Slain Teen, Suspended For Loitering In Hallway

September 27, 2013 Updated Jun 16, 2010 at 11:39 PM EDT

By WKBW Admin

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September 27, 2013 Updated Jun 16, 2010 at 11:39 PM EDT

A group of parents and school activists stood on the steps of City Hall today, outraged at the Buffalo School District's suspension policy and demanding changes.

"How do you address the issues of the students being in the halls, or the students having an issue? Just sending them home is not going to solve the problem. Suspending them is not going to solve the problem," said Sharae Green, who is a parent to a senior student at Lafayette High School.

But suspensions are a growing problem throughout the Buffalo School District. In February alone, school officials suspended 1800 students, and 2500 in March. Parents say the staggering number of suspensions and the reasons why are alarming.

"If you are in any type of business and 1800 or 2000 of your employees out of 35,000 was missing or laid off and not in school, then that should be a concern for everybody," said Eric Muhammad of the District Parent Coordinating Council.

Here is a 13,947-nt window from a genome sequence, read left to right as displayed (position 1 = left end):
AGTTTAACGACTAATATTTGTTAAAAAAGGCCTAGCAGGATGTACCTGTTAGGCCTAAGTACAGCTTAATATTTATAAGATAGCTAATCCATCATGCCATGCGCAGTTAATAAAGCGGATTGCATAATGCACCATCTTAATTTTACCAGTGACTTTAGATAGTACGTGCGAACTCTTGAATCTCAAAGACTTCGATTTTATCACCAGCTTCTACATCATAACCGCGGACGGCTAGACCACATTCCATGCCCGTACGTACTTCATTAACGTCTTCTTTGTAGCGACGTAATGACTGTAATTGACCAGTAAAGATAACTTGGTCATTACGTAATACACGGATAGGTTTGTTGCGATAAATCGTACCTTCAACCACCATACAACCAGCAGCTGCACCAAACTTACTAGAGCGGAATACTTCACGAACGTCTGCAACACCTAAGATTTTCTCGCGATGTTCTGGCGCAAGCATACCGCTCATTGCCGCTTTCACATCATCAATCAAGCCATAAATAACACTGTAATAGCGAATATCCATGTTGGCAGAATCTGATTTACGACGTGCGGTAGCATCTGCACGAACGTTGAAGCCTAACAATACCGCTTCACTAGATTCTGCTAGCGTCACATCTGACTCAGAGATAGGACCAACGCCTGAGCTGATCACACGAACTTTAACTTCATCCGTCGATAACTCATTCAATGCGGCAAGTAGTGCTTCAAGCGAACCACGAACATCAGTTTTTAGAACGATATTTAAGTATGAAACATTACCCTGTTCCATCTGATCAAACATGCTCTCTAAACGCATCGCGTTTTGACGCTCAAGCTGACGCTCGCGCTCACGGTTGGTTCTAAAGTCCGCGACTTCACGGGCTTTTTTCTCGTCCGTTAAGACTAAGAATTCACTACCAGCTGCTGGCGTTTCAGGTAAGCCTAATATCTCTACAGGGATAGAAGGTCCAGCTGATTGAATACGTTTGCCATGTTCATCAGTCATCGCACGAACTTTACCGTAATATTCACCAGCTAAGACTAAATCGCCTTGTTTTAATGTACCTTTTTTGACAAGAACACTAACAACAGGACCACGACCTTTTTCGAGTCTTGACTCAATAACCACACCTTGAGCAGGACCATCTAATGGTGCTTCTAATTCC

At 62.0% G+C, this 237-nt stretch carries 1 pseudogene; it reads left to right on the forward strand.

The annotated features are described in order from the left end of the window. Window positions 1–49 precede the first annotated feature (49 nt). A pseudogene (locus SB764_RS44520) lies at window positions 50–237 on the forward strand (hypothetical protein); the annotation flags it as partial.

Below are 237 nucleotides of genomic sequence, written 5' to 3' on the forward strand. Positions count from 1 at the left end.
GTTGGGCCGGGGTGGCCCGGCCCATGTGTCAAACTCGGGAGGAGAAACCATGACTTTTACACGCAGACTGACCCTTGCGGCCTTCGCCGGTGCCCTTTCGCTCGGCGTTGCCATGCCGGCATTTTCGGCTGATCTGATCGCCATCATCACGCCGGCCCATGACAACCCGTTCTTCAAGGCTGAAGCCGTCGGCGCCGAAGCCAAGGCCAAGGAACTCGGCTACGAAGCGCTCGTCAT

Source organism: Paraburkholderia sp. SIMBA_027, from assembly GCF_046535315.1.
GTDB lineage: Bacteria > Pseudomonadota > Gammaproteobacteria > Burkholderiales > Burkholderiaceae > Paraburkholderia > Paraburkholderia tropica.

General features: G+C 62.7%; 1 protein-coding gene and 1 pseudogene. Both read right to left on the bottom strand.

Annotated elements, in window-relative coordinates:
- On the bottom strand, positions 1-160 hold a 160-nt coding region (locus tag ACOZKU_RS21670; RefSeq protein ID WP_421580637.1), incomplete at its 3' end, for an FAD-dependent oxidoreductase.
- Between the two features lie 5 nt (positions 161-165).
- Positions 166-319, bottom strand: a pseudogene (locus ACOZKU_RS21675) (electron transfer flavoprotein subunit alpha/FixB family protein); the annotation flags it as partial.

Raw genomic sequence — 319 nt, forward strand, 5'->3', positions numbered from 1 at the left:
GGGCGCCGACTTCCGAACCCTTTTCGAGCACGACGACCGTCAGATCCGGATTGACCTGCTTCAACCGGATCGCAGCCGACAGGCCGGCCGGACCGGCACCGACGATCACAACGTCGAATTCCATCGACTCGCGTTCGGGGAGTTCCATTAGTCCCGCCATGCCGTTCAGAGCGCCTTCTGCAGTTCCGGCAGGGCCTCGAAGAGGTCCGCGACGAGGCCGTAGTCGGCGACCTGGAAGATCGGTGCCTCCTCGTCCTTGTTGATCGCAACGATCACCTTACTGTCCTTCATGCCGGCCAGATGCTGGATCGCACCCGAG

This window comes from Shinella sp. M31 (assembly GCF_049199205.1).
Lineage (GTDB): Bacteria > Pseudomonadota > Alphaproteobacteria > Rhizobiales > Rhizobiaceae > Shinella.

"You can not ensure high academic achievement for a student who's been suspended one, two, three times and you've done nothing to address the underlying issue, especially when it's frivolous suspensions," said Sam Radford of the District Parent Coordinating Council.

Last Friday, 15-year old Jawaan Daniels was suspended from Lafayette High School for loitering in the halls. He was shot and killed at a bus stop shortly after being released from school that day. One thing parents and school officials agree on is that sending Daniels home was not the answer. Now the district is pledging to come up with better disciplinary actions that keep kids in school.

"The only thing suspension is doing is delaying the pain and the pain is student achievement. When you're not in school you can't learn," said Dr. James Williams, Superintendent of Buffalo Public Schools.

"You can suspend a child and leave them in and have them in school and have them do the work so that they're not losing the education that they're supposed to be getting," said Green.

The district is working on new suspension policies they hope to have in place by the start of the next school year.